Two pie-crust tools are essential, a Rollpat and a pastry blender. [Alanna: Agreed.]
#1 Essential - Rollpat Like the Silpat used for baking, a Rollpat is a silicone mat made by a company called Fiberlux. It is a dough mat (it is also called a pastry mat) too large for the oven but large enough for rolling both pie crust and puff pastry. It's like an updated pastry cloth that's easier to use since it doesn't slip on the counter top, larger with ample space for flipping the dough, and more sanitary and dishwasher safe. [Alanna: I love-love-love the Rollpat.]
#2 Essential - Hand-held Pastry Blender Use one with blades, not wires, for cutting in the butter and shortening.
Other pie-baking tools are useful but not essential, call them "nice to have".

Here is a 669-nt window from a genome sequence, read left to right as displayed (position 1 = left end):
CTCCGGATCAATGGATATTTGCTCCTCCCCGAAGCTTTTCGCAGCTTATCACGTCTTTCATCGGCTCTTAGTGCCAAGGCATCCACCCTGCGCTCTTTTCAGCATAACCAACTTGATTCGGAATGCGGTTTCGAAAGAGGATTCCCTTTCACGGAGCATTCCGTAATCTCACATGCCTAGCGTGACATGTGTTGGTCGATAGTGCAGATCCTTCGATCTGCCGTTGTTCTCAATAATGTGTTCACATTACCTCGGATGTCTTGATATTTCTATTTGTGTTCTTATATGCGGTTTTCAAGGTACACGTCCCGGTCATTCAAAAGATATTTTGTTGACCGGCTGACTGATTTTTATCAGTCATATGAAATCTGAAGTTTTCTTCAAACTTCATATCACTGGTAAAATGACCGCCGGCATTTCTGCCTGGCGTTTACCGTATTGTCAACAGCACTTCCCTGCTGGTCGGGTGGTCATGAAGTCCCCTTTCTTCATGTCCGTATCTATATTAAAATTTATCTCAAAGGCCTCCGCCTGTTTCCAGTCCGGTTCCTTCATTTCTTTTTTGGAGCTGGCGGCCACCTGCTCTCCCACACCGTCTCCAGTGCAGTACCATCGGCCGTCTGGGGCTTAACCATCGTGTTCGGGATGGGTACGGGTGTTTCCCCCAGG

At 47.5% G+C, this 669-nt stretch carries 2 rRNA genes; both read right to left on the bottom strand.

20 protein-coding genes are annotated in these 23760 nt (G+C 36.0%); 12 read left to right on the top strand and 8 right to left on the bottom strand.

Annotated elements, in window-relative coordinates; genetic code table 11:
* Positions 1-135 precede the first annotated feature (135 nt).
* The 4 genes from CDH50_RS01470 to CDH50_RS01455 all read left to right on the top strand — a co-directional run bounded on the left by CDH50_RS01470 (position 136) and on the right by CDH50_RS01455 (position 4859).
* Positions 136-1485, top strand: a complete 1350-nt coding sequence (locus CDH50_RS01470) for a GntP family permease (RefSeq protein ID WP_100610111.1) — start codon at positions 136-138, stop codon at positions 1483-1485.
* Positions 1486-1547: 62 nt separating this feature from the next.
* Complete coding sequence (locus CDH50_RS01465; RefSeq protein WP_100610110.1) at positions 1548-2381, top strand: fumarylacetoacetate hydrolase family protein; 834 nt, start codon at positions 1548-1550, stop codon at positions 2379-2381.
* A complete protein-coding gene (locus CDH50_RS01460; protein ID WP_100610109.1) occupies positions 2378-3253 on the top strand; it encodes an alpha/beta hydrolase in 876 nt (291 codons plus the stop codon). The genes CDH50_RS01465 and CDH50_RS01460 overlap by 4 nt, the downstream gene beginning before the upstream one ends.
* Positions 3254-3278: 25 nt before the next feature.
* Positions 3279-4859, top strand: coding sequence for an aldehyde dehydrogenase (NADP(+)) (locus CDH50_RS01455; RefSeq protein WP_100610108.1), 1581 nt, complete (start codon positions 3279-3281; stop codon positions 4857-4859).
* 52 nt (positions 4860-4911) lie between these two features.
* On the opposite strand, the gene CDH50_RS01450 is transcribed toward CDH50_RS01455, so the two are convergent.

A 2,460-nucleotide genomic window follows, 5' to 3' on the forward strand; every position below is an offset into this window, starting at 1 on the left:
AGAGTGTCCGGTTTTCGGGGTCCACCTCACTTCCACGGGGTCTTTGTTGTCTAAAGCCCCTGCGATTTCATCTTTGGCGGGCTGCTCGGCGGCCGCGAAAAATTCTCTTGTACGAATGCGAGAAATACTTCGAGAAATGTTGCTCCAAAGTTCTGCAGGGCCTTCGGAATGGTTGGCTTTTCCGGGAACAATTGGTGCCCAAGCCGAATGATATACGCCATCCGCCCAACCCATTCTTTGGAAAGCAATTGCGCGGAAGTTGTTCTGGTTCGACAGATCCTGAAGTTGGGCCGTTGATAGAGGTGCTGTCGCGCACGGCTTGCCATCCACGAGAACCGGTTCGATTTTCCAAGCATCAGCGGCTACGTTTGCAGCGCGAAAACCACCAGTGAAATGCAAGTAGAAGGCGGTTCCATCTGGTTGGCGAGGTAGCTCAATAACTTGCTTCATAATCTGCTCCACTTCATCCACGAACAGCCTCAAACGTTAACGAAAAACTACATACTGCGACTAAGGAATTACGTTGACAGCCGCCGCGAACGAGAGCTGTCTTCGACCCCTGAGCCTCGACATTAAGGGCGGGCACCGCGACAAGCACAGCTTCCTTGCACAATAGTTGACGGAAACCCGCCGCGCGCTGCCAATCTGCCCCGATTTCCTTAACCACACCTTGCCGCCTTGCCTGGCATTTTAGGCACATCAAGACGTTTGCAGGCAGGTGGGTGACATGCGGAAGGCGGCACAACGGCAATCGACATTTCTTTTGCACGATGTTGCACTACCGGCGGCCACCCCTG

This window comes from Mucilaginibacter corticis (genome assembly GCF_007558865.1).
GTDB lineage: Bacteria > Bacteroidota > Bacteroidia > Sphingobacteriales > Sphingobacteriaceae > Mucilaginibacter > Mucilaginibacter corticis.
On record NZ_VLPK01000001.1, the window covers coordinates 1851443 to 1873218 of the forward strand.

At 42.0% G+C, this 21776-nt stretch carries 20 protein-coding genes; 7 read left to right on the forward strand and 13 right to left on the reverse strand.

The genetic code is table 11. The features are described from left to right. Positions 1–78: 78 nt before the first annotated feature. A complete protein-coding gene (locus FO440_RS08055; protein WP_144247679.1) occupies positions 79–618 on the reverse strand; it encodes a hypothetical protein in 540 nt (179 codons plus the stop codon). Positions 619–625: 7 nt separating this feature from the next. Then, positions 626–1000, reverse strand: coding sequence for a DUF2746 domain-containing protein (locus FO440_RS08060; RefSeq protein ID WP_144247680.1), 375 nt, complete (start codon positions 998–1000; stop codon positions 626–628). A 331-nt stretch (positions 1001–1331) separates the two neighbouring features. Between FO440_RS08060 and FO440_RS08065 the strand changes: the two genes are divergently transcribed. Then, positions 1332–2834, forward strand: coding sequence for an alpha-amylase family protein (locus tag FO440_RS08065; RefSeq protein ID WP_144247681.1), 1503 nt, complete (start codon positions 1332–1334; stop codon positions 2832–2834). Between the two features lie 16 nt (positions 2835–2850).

Benchknife A benchknife is used for turning the pastry during rolling. [Alanna: I love the benchknife and now keep it handy not only for pastry but also for scooping up chopped vegetables.}
Flour Duster The flour duster lightly sprinkles flour onto the counter but also works for dusting a Bundt cake with icing sugar, etc. The Kitchen Conservatory staff calls it a 'fairy duster'!) [Alanna: The flour duster works really well, too, it's a really handy kitchen tool.]
Nine-inch Shallow Glass or Ceramic Pan For a double-crust pie, this size and depth pie pan is the perfect proportion of filling and crust.
[Alanna: Kitchen Conservatory offers a great selection of pie and pie-crust tools, including the items listed here plus many more.]
Reminded by the adage "Cold dough, hot oven", use ice water to wet the flour mixture. A gravy strainer isn’t required but is useful because it both strains out the ice cubes and controls the water flow. When making pie crusts, make the ice water first-off so it can be as cold as possible.
With a knife, cut the butter and shortening into smaller pieces before adding to the flour.
The recipe for Flaky Tender Pie Crust is very 'short', this means it has a high proportion of fat to flour. The recipe uses butter for flavor and shortening for flakiness.